The Iron Bird

By Robert Woodshaw

A novel that takes the premise of ANIMAL FARM and applies it to the life of Margaret Thatcher.

Let me make one thing clear at the outset: I am a lappet-faced vulture, dear.  Of course, the species has more than one name. Indeed, I understand there’s a specimen in another institution that insists on being introduced as a Nubian vulture. But I am afraid one is reluctant to regard oneself as Nubian. Goodness me, no.

There’s nothing wrong with the adjective ‘lappet-faced’. There is not. Oh, I dare say it might not conjure up quite the most attractive image, but make no mistake: the expression is innocuous compared to some of the other language that’s been directed at me over the years. You see, I am sometimes called the most horrid names: a harpy, a milk-snatcher, a cold-blooded carnivore that dines on the dead… It can be most upsetting. Naturally, one tries to push such spiteful comments out of one’s mind. One carries on. One has to; after all, there are more important things in life than being liked.

But even so.

It still hurts to be dismissed as a contemptible creature — of course it does; it hurts just the same. In fact, if I might share an intimate secret, sometimes it reduces me to tears.

Does that come as a surprise? The confession that I occasionally weep. Yes, I can see that it does. What was that? What was that? One is a little hard of hearing. Do speak up.

You’d been expecting a more resilient specimen? You’d assumed that I was a tough old bird?

I see. Well, I shall take that as a compliment, dear. I used to be tough. Goodness me, I used to be as tough as… Not old boots. One hesitates to compare oneself to an old pair of gardening boots. Let me choose another noun: I used to be as tough as iron. But I must admit the truth of the matter is that the onslaught of old age has rendered me rather frail.

What was that? I didn’t catch the question. Don’t sit there stuttering. Come on, dear, this institution belongs to the brave not the chicken-hearted. Spit it out.

How old am I?

I see it is no longer considered impolite to ask a bird her age. Next question, please. The creature sitting over there. The specimen scratching its flea-bitten coat. That’s right. You.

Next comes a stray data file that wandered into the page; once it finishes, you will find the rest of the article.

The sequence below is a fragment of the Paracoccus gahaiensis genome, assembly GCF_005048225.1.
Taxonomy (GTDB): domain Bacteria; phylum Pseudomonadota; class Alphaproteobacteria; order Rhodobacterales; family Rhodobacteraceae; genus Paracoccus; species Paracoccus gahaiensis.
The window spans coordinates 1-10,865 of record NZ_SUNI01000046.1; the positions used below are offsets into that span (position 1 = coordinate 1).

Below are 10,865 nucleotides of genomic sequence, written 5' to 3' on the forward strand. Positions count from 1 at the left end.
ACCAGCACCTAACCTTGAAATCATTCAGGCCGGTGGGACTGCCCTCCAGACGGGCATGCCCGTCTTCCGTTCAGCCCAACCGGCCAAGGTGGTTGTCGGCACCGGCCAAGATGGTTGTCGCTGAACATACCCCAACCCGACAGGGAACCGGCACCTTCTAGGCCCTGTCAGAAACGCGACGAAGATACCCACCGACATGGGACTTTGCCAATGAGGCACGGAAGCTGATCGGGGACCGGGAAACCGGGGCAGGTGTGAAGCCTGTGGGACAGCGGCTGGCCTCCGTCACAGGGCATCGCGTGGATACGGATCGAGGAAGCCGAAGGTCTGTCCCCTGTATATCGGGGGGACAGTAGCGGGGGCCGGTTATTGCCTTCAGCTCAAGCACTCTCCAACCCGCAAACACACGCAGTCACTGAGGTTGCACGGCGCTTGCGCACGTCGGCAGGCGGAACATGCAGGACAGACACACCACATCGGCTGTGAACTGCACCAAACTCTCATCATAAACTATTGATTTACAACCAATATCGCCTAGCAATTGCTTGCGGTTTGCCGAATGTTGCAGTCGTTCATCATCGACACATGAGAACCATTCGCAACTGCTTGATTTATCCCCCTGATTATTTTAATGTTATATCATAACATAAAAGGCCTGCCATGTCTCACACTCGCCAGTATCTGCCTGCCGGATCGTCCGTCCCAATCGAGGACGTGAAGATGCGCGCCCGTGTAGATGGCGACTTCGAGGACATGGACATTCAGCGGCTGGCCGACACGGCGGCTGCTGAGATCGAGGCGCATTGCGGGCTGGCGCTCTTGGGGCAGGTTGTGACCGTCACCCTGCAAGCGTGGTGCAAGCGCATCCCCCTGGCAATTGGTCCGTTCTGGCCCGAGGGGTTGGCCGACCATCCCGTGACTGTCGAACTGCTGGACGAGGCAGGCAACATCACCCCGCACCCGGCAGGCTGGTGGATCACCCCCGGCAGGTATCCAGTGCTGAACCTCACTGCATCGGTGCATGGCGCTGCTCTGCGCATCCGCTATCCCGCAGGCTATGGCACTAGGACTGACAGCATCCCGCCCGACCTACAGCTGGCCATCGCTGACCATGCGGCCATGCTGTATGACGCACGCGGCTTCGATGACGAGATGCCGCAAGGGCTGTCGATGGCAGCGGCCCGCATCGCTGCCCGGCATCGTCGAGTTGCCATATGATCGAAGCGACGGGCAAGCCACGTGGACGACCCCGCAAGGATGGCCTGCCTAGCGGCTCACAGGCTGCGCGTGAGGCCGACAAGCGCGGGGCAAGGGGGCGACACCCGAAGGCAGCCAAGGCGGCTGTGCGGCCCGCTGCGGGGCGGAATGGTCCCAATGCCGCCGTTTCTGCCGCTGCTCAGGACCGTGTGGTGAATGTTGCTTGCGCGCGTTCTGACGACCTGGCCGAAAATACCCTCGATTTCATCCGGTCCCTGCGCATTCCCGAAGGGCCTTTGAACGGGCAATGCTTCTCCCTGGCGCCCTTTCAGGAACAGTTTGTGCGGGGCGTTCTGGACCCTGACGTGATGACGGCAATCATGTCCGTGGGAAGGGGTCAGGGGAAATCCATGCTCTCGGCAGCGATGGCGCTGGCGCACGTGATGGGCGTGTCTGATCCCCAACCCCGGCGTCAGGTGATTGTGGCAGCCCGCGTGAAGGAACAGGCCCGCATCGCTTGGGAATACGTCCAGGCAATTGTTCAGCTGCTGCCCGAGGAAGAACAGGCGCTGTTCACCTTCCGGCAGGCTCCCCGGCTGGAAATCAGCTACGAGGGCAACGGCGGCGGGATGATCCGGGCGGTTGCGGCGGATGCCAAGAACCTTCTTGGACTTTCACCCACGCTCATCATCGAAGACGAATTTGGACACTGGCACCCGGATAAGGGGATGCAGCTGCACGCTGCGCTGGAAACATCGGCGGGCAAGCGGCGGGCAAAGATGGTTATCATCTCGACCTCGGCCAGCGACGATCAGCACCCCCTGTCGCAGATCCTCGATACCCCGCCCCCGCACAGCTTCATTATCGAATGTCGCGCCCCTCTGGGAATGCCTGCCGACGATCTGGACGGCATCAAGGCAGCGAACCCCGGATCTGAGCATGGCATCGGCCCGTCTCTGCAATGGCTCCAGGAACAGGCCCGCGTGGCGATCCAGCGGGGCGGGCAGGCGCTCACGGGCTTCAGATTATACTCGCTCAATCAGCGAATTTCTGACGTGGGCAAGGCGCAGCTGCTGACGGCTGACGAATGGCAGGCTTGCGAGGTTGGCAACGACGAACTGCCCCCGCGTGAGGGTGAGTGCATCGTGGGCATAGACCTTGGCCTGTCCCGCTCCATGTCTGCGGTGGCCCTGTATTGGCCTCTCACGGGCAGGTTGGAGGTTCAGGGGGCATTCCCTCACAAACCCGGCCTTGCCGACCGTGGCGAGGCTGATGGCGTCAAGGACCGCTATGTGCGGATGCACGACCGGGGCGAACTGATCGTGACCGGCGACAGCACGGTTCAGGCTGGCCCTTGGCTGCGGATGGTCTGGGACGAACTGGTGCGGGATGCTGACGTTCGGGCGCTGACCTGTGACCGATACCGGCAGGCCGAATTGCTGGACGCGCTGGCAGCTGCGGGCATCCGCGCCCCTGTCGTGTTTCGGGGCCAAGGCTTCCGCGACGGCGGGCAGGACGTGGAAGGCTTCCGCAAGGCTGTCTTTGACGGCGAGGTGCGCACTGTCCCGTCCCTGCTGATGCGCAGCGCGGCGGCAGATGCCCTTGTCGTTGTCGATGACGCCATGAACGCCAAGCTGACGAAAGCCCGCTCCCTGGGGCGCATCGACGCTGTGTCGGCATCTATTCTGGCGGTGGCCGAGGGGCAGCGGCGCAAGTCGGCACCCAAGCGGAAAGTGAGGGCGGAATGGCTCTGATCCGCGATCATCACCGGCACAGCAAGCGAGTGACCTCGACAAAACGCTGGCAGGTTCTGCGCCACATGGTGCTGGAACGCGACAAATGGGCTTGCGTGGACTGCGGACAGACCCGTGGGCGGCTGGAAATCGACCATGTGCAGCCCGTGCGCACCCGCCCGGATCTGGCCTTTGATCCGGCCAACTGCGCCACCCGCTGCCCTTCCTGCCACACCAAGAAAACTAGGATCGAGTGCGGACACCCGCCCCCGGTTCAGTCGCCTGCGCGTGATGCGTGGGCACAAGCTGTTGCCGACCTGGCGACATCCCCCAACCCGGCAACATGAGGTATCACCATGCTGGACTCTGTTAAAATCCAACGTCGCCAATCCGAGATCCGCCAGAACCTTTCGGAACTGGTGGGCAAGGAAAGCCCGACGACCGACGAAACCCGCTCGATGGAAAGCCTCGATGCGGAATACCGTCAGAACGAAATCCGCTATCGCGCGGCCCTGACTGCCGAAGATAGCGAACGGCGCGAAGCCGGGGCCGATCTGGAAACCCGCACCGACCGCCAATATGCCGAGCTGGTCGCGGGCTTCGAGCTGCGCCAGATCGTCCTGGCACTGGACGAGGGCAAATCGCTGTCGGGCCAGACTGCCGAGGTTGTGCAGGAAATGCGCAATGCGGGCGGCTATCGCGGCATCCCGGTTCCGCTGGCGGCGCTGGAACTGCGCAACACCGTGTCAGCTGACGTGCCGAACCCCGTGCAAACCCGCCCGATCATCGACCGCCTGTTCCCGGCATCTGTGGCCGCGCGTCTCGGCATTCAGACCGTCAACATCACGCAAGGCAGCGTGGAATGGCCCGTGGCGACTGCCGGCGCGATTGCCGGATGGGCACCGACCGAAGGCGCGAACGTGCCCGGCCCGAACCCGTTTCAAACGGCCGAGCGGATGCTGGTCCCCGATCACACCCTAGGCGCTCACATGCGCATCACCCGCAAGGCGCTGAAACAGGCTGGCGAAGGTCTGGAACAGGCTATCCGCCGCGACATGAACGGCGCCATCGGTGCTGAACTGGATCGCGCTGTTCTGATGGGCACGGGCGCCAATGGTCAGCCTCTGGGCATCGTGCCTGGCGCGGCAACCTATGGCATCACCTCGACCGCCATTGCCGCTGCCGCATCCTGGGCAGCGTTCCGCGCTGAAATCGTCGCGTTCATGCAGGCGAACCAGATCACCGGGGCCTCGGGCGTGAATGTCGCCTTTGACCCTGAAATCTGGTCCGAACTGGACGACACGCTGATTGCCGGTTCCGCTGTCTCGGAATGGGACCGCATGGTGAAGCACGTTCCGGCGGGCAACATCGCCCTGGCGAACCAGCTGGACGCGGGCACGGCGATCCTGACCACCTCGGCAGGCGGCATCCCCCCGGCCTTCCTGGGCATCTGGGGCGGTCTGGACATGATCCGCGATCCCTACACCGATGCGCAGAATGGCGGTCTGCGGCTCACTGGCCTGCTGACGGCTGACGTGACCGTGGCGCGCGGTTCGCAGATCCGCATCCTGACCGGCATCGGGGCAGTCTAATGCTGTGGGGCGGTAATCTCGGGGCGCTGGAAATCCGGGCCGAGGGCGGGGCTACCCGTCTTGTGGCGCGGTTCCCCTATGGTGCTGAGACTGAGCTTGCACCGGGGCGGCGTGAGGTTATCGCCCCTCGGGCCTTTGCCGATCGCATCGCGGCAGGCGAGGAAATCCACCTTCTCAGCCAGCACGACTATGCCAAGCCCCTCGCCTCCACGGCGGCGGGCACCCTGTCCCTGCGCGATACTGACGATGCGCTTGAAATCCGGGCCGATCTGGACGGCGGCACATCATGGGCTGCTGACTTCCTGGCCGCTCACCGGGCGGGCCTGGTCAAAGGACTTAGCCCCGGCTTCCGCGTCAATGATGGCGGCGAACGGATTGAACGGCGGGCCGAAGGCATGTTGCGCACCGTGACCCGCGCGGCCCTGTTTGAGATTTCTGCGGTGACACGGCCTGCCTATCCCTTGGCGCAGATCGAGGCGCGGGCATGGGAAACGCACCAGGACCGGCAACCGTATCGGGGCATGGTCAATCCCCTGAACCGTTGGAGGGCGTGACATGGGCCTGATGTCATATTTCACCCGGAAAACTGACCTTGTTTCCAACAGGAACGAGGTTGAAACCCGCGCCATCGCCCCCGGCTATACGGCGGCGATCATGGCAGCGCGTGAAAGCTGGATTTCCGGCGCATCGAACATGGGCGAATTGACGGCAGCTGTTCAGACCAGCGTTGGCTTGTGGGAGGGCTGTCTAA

What’s the average lifespan of the lappet-faced vulture?

Well, I must say, that’s a good question, isn’t it? We seem to have a would-be ornithologist in the audience tonight. Albeit one with fleas.

The average lifespan of a lappet-faced vulture? Oh, at least 80 or 90 I should imagine. No one can be sure. But I am afraid there is no escaping the fact that this old carpetbag of feathers and bones is falling apart at the seams. Sometimes I am too tired to unfurl these tattered wings. Sometimes I forget… I forget things, dear.

Perhaps I should get out more often. Indeed, I dare say I spend too much time cooped up behind the bars of this cage. Not that one is complaining about one’s accommodation arrangements, you understand. Let me make it quite clear: I’m delighted to have a crooked tree, delighted to have a nest made out of a dismembered birch and bits and pieces of broken furniture: a leg from some old sideboard — and what’s this? Goodness me, the arm of a gilded chair.

Of course, it’s all one’s own work. This magnificent nest of mine. I acquired the materials and bound them together with bulrushes and mud, and then as soon as the mud had dried, I lined it with laddered stockings and other old rags. I made it as comfortable as I could so that I’d be able to sleep at night. But sleep eludes me, dear. In fact, I’m afraid most nights I just sit here and stare out at the zoological gardens. Sometimes I sit and stare until all the gas lamps strung up above the promenades of cages and enclosures have guttered out and I am engulfed in darkness. I let nothing distract me. Nothing. If a sudden squall rushes in through the bars, I compensate for the movement of the nest as it lurches up and down in the wind and rain, so that I can continue to stare out, alert to the slightest movement at the entrance to this cul-de-sac of cages and enclosures. But no one comes.

I am alone.

Times change, of course. It is 2010. I am told the animals have put the past behind them. I am told the zoological gardens has moved on. But it seems that even the Order of Carnivores has forgotten — or at least found it convenient to forget — that their old Commander-in-Chief is still here, propped up under these overarching bars. Still here. Not dead. Remember me?

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